No. 414 NAI DFA 26/95

Letter from Francis T. Cremins to Joseph P. Walshe (Dublin)

Geneva, 9 September 1930


Sir Harry Batterbee, accompanied by Mr. Clutterbuck,1 called this morning to see Mr. Blythe. In the absence of Mr. Blythe, I saw him. He chatted casually for a few moments when I had explained that the Delegation had not yet arrived, and then, quite suddenly, asked me how our candidature for the Council was progressing. I said that it was going strongly and that we regarded ourselves as being in a very strong position. I laughingly added that, of course, we had a good start in the whole-hearted support of the other Members of the Commonwealth. He smiled at this, and said that that was so.

I mentioned that we seemed to have all-round sympathy in the League, even though it was naturally difficult to find that definite promises were forthcoming in every case. Again, he suddenly asked 'what about the South American group?'. I said that we certainly had their sympathy and that we expected strong support. He then asked whom we regarded as our chief opponent. I replied that, up to a few days ago, we regarded China as being our chief opponent, but that now it seemed fairly generally understood that China was not a strong candidate and that she had no chance of obtaining the necessary two-thirds majority required for re-eligibility. In this view he appeared to assent.

In turn, I asked him whether he knew who the other likely candidates would be, and he said the only other candidate he had heard of was Portugal. I said that we had heard of Portugal also, but, in addition, Belgium and Greece had been mentioned to us as likely candidates. I added that I presumed that Guatemala would be elected as a matter of course, and he quite agreed that that was a closed seat. I enquired as to what he thought of Norway's chance, and he expressed the view that Norway also would be elected. Mr. Clutterbuck then remarked that really there was only one seat to be fought for, and he thought that it would be better for us if there were two or three strong candidates going in order that the balance of votes would be split up amongst a number.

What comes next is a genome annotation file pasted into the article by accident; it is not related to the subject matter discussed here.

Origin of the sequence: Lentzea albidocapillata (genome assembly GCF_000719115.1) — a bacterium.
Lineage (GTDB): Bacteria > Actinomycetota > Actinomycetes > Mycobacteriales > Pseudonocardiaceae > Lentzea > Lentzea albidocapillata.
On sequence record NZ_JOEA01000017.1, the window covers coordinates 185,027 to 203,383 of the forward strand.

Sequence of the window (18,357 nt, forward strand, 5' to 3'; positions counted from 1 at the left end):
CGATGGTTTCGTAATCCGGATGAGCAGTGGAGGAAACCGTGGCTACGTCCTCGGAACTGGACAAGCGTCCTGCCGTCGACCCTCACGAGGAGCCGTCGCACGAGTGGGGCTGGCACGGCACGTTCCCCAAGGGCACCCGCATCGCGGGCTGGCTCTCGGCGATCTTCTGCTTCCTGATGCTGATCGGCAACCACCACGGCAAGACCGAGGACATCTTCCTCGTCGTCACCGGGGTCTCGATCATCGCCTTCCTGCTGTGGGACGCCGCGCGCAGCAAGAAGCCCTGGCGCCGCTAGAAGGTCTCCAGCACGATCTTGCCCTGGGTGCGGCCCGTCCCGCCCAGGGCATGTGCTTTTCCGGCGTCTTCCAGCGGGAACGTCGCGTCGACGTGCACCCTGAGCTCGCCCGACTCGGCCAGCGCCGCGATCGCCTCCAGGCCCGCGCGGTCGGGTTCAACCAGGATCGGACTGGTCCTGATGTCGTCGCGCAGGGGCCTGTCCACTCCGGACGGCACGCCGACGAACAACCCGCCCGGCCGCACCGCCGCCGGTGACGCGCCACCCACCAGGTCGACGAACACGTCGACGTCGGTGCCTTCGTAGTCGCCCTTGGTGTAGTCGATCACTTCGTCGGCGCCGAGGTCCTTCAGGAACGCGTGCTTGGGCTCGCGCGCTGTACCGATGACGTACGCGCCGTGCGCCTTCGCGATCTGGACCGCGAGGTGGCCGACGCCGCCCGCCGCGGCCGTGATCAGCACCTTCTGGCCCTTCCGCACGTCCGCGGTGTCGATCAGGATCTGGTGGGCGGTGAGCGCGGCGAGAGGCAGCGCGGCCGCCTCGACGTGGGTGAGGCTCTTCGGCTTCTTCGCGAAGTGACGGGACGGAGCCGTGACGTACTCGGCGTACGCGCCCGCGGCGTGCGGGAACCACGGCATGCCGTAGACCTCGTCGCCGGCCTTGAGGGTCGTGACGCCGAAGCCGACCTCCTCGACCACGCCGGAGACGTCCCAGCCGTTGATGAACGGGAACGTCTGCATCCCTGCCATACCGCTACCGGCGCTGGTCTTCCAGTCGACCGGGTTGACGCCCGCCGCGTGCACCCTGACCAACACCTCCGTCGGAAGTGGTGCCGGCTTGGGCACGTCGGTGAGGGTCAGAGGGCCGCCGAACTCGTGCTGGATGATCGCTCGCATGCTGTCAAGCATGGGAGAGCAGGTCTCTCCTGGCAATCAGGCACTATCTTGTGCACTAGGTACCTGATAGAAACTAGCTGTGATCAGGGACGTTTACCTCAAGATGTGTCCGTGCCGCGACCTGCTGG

The discussion regarding the Council ended there but, before they left, both Sir Harry Batterbee and Mr. Clutterbuck expressed the view that we were very likely to be elected, and their attitude seemed to indicate that, in their opinion, we would have not only the support of the Dominions, but that of the British.

Sir Harry Batterbee referred to the General Act and stated that Mr. Henderson was very anxious that at the Assembly this year all the Members of the Commonwealth should take a common line, and, in fact, make the same statement as to their attitude towards that instrument. He stated that the British Government regarded the General Act as a thoroughly bad instrument, very complicated and almost unworkable, but, at the same time, it should be borne in mind that the Labour Government are committed up to the hilt to all-in arbitration. He said that, accordingly, while it was quite definite that the British Government would not accede to the Act this year, it was very essential that nothing should be said which would outrage the feelings of other Members of the League regarding the General Act, and that, therefore, it was necessary that great caution should be observed in regard to any statement that would be made.

He said that, accordingly, while it was quite definite that the British Government would not accede to the Act this year, it was very essential that anything2